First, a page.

Because online workers lack security, and because of the constant threat of competition, many are tempted to work extremely long shifts. Many hours are spent each day searching and bidding for gigs. When this necessary unpaid work is combined with the time taken fulfilling clients’ demands, the total working week can add up to 70 or 80 hours – requiring late night working and other anti-social hours. Unsurprisingly to increase the amount of paid gigs, workers try and complete tasks at intense speeds, so they can move on to next gig or return to searching for more paid-work. Working at high-speeds while sat at computer for long hours can have painful consequences while the reward is just a few dollars an hour.
Despite these issues, online gig work is growing at a rate of 25% a year. Therefore, an increasing number of workers around the world will soon find themselves doing it. As this global market for gig work expands, we need to think of ways to design a system that works not just for those who thrive in it (the most successful workers), and not just for those who benefit most from it (clients and platform owners).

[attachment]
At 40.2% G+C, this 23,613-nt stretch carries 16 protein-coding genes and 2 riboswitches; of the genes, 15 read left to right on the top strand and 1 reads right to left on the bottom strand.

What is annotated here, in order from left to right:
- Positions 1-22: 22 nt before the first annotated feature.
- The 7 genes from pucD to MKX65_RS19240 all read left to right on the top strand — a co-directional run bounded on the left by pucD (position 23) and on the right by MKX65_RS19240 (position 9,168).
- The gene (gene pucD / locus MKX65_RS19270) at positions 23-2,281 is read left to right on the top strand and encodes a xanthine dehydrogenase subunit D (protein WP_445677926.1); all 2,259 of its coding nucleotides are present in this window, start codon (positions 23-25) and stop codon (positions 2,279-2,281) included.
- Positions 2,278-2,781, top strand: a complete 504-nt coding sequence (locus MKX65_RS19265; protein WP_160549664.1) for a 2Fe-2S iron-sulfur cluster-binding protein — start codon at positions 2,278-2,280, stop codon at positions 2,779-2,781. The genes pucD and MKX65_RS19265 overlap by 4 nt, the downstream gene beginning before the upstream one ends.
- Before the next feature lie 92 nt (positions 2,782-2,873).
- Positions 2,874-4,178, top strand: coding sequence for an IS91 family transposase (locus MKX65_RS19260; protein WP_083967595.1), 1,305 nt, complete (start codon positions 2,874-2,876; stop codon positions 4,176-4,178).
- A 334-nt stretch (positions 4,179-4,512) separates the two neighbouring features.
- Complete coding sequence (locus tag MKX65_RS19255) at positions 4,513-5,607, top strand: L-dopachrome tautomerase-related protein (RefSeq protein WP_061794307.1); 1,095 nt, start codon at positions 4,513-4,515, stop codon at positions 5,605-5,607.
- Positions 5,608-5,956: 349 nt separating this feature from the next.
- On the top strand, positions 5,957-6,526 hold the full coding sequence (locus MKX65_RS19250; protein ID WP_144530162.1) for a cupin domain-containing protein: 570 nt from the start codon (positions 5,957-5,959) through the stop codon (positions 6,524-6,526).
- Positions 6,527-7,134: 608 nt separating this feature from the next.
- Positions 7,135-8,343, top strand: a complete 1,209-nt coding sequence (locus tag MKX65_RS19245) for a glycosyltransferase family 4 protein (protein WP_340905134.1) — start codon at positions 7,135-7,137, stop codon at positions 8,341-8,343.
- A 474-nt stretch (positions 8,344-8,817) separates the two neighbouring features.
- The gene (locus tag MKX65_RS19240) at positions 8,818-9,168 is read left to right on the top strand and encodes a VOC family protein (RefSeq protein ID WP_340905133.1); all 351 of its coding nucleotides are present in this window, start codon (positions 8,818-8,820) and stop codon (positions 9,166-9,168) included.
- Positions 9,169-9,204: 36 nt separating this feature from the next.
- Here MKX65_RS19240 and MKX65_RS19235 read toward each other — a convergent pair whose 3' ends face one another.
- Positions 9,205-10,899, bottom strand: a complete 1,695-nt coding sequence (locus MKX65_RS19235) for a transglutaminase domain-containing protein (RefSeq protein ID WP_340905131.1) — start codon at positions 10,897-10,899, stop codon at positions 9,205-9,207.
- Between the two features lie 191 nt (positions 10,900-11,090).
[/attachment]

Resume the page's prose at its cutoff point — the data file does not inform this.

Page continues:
Consumers, regulators, platforms, and workers each have distinct roles to play in creating this fairer world of work.
First, consumers: you, as an internet user, have an important responsibility in this new world of work. In the last few decades, the fair-trade movement has encouraged millions of people to avoid coffee, diamonds, or running shoes that have been produced in unethical ways. There is no reason why we shouldn’t be similarly ethically aware when using a search engine, an AI system, or a social network: all of which are maintained by real-world digital workers. In other words, we need a consumer ‘fair work’ movement.
Second, regulators could do much more to help digital gig workers. Currently, a lot of this sort of work passes entirely underneath the radar of regulation. Taxes are rarely paid, and workers may not feel empowered enough to complain about the non-payment of wages. Uber, for instance, has even designed bespoke technology to enjoin its drivers to evade state regulations. Changing this state of affairs will require governments in countries like India, the Philippines, and South Africa to pay attention to online work and enforce (and ideally adapt) existing labour laws.